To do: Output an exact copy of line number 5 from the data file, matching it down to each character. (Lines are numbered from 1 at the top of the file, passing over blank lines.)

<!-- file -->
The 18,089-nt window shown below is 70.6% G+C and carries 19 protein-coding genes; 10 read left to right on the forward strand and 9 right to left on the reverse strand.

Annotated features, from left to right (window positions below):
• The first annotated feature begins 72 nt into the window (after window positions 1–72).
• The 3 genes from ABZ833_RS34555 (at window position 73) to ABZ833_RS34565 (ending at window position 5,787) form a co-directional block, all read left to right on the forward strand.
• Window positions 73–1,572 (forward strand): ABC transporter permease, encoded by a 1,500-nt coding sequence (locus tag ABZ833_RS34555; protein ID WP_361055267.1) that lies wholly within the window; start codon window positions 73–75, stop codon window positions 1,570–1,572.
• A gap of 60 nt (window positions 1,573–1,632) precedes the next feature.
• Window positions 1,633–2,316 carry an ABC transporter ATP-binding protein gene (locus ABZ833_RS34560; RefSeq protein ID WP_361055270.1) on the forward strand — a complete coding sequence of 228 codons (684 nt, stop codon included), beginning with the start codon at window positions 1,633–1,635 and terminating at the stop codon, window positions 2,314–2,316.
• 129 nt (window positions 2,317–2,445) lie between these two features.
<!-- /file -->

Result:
• Window positions 73–1,572 (forward strand): ABC transporter permease, encoded by a 1,500-nt coding sequence (locus tag ABZ833_RS34555; protein ID WP_361055267.1) that lies wholly within the window; start codon window positions 73–75, stop codon window positions 1,570–1,572.